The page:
The problem is with Google Earth, because it’s not even coordinated with itself! Using the web version from google, try overlaying roads on the imagery our here at the McDonald Observatory near Fort Davis Texas and you will find that the roads are progressively offset with elevation, with the misalignment becoming absurd at the top of Mt. Locke. Which is correct, imagery or roads?
On the other hand, the USGS DOQ closely matches the survey markers. DOQs I have used state that the expected accuracy is 2.3 meters for each pixel in the geotiff.
It would also seem that Google occasionally adjusts the positioning and/or projection for imagery. I drew some lines (light rail route sketches for hobby purposes) over Google Earth imagery of Finland in February and exported it as KML for use in Google Maps in the satellite view. Now slightly over a month later the KML is displaced to the east in both Google Maps and Google Earth. Rather interesting to say the least.
As the displacement also applies for the map view, I assume the imagery was off before. I never bothered with the map view previously as I just wanted the lines to look approximately correct for the aerial view.
Thanks people, you’ve laid my mind to rest. I’ve been trying to put together a KML of pseudo 3D buildings using some data exported from MapInfo and there is a fairly random mis-alignment. In my case only 10ft or so but enough to be irritating.
Now, I could write a program to help me shift the data to fit, but as a non geographer I have a feeling I should leave it as it is and let GE catch up instead.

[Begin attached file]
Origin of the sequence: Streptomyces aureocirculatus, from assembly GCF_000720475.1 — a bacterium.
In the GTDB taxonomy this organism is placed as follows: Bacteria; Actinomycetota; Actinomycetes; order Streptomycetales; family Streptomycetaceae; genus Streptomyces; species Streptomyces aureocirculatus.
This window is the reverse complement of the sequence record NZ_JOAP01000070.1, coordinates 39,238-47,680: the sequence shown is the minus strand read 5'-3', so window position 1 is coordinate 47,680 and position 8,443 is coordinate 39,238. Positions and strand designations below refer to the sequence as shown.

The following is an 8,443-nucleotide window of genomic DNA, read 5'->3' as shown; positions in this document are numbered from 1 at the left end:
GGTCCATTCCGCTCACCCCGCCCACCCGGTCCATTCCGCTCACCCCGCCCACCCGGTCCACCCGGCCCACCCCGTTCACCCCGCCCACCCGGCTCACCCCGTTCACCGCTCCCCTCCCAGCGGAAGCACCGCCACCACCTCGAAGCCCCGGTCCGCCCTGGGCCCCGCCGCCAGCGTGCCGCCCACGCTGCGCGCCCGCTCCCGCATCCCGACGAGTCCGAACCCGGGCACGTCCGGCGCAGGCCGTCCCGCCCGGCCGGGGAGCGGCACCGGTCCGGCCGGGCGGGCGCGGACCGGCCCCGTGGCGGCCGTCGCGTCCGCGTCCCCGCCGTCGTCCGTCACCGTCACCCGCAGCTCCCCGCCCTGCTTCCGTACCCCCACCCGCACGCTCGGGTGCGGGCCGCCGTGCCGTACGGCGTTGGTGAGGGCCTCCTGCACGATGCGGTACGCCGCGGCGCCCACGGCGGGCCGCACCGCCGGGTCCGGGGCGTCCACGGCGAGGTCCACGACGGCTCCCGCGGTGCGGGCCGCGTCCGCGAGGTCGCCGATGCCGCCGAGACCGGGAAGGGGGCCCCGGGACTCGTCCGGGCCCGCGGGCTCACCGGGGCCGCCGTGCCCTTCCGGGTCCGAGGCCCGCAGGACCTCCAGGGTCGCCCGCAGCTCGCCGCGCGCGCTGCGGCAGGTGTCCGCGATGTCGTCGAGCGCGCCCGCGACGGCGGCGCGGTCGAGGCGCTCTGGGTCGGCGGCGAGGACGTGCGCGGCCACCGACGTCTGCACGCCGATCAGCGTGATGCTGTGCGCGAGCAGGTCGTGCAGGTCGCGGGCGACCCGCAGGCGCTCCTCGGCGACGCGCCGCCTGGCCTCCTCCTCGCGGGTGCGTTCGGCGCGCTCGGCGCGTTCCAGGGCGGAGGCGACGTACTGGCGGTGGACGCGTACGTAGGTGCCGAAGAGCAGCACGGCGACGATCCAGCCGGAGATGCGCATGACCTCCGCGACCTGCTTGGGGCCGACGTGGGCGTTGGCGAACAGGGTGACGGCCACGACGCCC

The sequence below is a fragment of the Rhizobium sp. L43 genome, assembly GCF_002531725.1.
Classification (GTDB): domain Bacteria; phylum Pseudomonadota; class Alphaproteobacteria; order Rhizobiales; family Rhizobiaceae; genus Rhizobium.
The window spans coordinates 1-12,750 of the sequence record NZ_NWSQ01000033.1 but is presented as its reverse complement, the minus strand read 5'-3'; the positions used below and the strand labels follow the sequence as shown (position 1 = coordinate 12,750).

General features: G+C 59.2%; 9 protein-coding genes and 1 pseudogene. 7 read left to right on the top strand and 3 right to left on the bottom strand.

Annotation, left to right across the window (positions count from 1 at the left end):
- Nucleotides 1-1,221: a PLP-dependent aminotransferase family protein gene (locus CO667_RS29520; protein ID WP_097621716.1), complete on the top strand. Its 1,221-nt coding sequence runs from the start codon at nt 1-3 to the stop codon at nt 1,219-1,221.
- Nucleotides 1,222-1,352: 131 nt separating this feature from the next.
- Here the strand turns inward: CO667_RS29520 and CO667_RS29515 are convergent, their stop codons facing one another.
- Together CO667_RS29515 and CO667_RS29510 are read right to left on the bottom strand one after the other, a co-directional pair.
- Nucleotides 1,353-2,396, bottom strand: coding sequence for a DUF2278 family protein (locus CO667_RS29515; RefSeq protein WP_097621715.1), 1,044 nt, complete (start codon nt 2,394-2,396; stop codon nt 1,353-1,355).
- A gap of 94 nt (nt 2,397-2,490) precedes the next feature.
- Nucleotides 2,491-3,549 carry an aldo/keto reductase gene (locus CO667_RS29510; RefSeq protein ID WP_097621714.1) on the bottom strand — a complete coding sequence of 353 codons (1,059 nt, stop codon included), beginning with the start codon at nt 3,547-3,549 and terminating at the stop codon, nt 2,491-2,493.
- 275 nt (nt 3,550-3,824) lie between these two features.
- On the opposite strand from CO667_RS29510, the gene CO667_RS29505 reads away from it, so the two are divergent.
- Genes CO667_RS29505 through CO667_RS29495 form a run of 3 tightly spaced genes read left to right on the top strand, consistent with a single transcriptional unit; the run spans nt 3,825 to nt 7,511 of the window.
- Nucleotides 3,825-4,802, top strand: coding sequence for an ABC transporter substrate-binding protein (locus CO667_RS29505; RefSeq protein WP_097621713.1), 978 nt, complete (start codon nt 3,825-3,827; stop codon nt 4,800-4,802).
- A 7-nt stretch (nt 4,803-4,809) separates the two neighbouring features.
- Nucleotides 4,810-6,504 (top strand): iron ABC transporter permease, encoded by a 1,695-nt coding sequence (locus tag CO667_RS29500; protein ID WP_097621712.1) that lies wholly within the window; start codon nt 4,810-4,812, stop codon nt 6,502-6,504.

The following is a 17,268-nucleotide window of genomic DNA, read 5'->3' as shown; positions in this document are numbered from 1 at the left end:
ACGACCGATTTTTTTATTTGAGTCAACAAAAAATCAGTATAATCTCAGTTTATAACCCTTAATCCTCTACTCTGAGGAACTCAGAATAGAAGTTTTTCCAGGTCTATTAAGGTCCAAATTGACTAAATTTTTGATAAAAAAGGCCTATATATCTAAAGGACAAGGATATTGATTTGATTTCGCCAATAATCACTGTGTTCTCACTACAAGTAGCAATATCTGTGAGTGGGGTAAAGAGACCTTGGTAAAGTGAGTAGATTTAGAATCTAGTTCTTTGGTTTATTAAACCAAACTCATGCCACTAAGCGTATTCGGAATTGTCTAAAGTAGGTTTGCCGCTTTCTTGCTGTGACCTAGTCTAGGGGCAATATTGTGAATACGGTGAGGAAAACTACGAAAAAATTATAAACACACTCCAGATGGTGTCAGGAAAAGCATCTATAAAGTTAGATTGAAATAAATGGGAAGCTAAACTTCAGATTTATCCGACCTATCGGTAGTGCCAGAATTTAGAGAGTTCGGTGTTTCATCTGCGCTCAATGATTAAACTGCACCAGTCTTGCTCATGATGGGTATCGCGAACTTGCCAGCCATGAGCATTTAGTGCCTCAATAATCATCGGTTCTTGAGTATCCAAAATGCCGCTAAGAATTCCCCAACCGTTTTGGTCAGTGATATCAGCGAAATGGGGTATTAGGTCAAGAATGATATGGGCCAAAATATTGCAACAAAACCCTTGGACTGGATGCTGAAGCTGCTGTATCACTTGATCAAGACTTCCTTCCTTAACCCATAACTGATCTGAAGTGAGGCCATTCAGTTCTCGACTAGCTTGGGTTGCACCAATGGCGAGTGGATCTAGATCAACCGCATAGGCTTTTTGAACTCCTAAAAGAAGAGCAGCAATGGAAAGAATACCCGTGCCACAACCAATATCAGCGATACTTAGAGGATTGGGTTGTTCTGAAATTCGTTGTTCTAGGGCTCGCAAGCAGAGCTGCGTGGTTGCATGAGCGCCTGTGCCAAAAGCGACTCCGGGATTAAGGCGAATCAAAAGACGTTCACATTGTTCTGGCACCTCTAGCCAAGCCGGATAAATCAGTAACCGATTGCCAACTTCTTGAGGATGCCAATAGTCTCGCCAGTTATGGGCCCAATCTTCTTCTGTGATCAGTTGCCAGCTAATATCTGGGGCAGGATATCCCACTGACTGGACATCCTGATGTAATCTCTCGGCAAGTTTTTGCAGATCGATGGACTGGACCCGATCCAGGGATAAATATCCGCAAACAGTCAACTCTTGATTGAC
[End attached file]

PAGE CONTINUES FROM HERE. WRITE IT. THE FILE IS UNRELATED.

Would that be correct ?
Here in England Google Earth appears to be accurate to a metre or so in the places where I’ve checked it. Some of the old Ordnance Survey triangulation pillars are now used as passive GPS reference stations and their locations are published by the OS (to sub-metre precision). Many of the pillars can be seen in GE, which provides a means of checking the accuracy of GE in any particular area.
Some time ago I downloaded a sample of OS vector mapping as a DXF from a public web site, converted it to a shape file and further converted it to a KML. It seems to register pretty well on GE, see:
Just a little information to contribute to the discussion. Here in the mountains around Turin (north-west of Italy, close to France border) Google Earth maps appear to be accurate as long as I compare my position to the features on the ground (roads, buildings, lakes), but the elevation profile is completely off and appears to be shifted by up to 100 meters.
So, when you are on the top of a mountain, Google Earth shows you way down on its side; similarly, the elevation of well identified points appear wrong due to the horizontal shift of the elevation profile.
Google maps api do not geocode and are very inaccurate.
I have used them before and the coverage is not good and is weak for Ireland.
So Google map data is not very good and I would not recommend it for big business as privacy is a huge issue ( another hack yesterday) left the mapping api disabled